Sandeep Chauhan, a fifteen-year-old tribal resident of Sanjay Gandhi National Park, Borivali, turned youth activist for Water, Sanitation, and Hygiene (WASH) in his pada, shares his story of what motivates him to advocate for toilets in his community.
“I was three years old when a leopard attacked me one evening outside my house” recalls Sandeep.“Even though I was really young at the time, I still remember the feeling of terror that consumed me that day. Luckily my mother was nearby and she managed to save me. However, a few months later, my elder sister who was only five years old, had ventured into the forest behind our home to urinate, and she was attacked by another leopard. We couldn’t save her; she was mauled to death. Since that day, having a toilet means more than privacy or hygiene for my family. It is actually a life-saving utility, without which our survival is at stake.”
Sandeep Chauhan connected with CCDT’s Sahyog project staff members in 2015 through the launch of a Maternal and Child Health and Nutrition program in partnership with Plan India. Sahyog was designed to enhance the health of marginalized tribal communities living in Adivasi padas of Sanjay Gandhi National Park in Borivali and Aarey Colony in Goregaon, Mumbai.
“Living in a National Park, surrounded by a forest comes with its own set of difficulties,” shares Sandeep, “but not having access to toilets is our greatest daily challenge. Especially for women and girls who have to wait until nightfall for some privacy when they go outdoors to defecate. Because the forest was an open toilet for everyone in our community, the area became very unhygienic and a lot of our young children used to fall sick with diarrhea and related illnesses.”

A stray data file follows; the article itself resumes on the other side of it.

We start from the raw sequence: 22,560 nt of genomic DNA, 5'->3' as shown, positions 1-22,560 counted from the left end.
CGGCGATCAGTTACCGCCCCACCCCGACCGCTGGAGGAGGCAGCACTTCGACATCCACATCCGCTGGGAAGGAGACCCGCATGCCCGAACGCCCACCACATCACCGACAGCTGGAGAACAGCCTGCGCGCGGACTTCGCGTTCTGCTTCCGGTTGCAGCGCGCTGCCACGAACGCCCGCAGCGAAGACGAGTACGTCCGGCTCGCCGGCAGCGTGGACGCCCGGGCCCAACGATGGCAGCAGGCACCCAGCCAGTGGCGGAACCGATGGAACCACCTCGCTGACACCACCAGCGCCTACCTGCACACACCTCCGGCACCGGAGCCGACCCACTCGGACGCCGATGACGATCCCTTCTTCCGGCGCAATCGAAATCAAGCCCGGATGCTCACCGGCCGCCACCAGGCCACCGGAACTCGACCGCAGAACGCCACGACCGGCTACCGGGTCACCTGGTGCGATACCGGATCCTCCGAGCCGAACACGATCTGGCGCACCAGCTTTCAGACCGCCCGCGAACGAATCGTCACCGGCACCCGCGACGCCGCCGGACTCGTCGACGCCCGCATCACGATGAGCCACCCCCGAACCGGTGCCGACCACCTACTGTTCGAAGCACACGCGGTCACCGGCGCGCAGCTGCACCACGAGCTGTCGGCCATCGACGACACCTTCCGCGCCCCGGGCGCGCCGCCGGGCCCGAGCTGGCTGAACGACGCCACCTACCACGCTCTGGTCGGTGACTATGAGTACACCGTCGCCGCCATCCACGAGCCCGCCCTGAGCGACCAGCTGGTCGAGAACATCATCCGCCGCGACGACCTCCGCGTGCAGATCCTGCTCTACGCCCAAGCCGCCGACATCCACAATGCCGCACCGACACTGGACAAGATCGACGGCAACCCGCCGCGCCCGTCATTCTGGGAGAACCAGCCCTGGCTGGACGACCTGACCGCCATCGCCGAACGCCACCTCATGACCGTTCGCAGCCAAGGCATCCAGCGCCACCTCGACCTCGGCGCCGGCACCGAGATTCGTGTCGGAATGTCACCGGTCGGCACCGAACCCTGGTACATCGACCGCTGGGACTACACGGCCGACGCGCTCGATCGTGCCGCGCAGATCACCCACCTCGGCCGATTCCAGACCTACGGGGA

According to a UNICEF report, unsafe water, poor hygiene practices, and inadequate sanitation are not only the causes of the continued high incidence of diarrhoeal diseases but a significant contributing factor in under-five mortality. Lack of sanitation and particularly open defecation contributes to the incidence of diarrhea and to the spread of intestinal parasites, which in turn cause malnutrition.”[i]
“Earlier, I used to feel ashamed to bring my college friends home. They encouraged me to find a solution to this issue and advocate for community toilets. But we were young, and no one took us seriously. Then, with CCDT’s help, nine youth from our community came together and drafted a script on the need for toilets and sanitation. Reshma didi, CCDT’s social worker, helped us enact the script and we put together a street play that focused on using available community toilets and aimed to alter age-old, set community behavior patterns of defecating outdoors. Hence, we used this interactive medium of street plays to bring about a change in our community.”
“We live in national forest area, so permanent construction using bricks isn’t allowed. We, therefore, advocated with the Forest Department for functional and hygienic toilets that the entire community could access.”
Community Toilet of Chinchapada
Sandeep and his group of street performers petitioned the Forest Department to repair the existing non-functional community toilet in their area and ensure that it had doors and lights.Sandeep’s group continues to perform street plays on other community-issues till date.
[i]Improving Nutrition Outcomes with Better Water, Sanitation, and Hygiene, UNICEF,